29 September 2017
Scientists from the Centre for Environment, Fisheries and Aquaculture Science (Cefas) today publish a landmark study bringing together nearly half a century of UK seabed grab survey data. These data originate from multiple sources in industry and government, and their collation and standardisation represents a significant opportunity to better understand and protect our marine environment.
The work "A big data approach to macrofaunal baseline assessment, monitoring and sustainable exploitation of the seabed", published in the journal Scientific Reports, provides new insights into the distribution of seabed animal communities (Fig. 1), and allows for a more effective approach to monitoring the environmental effects of offshore industries.
Fig. 1. A Distribution of animal communities from the baseline dataset.
This novel method uses an understanding of the natural variability between animal communities and their environment, based on big data (33,198 samples from 777 surveys), to help identify which impacts are likely to have ecological significance. This allows for adaptive management (i.e. using the results of monitoring to make informed decisions about how to mitigate negative impacts), and a more environmentally sustainable approach to managing activities in the marine environment.
The paper provides details of the Regional Seabed Monitoring Plan (RSMP), a new approach based on the above concept, for monitoring impacts of marine aggregate dredging on the seabed. The UK aggregate dredging industry provides sand and gravel for use in construction, fill, and coastal defence, from licensed extraction areas located around the coast of England and Wales. The RSMP aims to ensure that the seabed after dredging is left in a condition which will allow for recolonisation, thereby improving the environmental sustainability of this activity.
The architect of the study, Dr Keith Cooper of Cefas said "This study provides a fantastic example of how close collaboration between industry and government can help improve our collective understanding of the marine environment. This in turn allows for better protection of marine biodiversity whilst also enabling economic activity."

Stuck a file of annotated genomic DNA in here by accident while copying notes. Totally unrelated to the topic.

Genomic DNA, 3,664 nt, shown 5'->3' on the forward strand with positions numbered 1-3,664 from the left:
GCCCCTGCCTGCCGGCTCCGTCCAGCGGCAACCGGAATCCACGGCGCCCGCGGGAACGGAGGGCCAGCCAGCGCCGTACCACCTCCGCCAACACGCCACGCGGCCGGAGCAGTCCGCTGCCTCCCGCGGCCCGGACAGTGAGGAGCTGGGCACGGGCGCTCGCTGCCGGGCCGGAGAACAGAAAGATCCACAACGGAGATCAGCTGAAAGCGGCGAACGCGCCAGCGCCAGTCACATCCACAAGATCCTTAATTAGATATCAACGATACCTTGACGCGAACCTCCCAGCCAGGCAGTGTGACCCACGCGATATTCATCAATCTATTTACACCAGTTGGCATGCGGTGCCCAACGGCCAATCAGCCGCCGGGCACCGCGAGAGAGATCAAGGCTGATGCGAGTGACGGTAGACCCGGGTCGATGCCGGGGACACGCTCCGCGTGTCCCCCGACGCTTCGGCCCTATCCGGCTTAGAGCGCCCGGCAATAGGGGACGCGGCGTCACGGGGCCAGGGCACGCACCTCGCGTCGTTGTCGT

Mark Russell, Executive Director of BMAPA (British Marine Aggregate Producers Association) said: "The Regional Seabed Monitoring Programme approach has allowed individual sample stations to apply across multiple licence areas, therefore reducing duplication of sampling effort and increasing the robustness and consistency of the baseline data that is being acquired for environmental monitoring. By adopting a more integrated approach in the delivery of regulatory compliance, significant savings in time, effort and resources are expected to be realised by not only industry operators, but also regulators and statutory advisors throughout the life of all the licensed marine aggregate operations that are covered by the RSMP programme."
Matthew Kinmond of the Marine Management Organisation commented: "The Regional Seabed Monitoring Plans will provide us with proportionate, cost effective monitoring that will allow us to apply an adaptive management approach to marine aggregate dredging activity."
Data from this study is available at from the Cefas Data Hub.
- The research is freely available online at nature.com/articles/s41598-017-11377-9. The associated dataset has been published on the Cefas data hub https://doi.org/10.14466/CefasDataHub.34. The work should be cited as:
Cooper, K. M. & Barry, J. A big data approach to macrofaunal baseline assessment, monitoring and sustainable exploitation of the seabed. Scientific Reports 7, doi: 10.1038/s41598-017-11377-9 (2017).
- The work was funded by the Department for Environment, Food and Rural Affairs (Defra), the Marine Management Organisation, The Crown Estate, the British Marine Aggregate Producers Association and Welsh Government.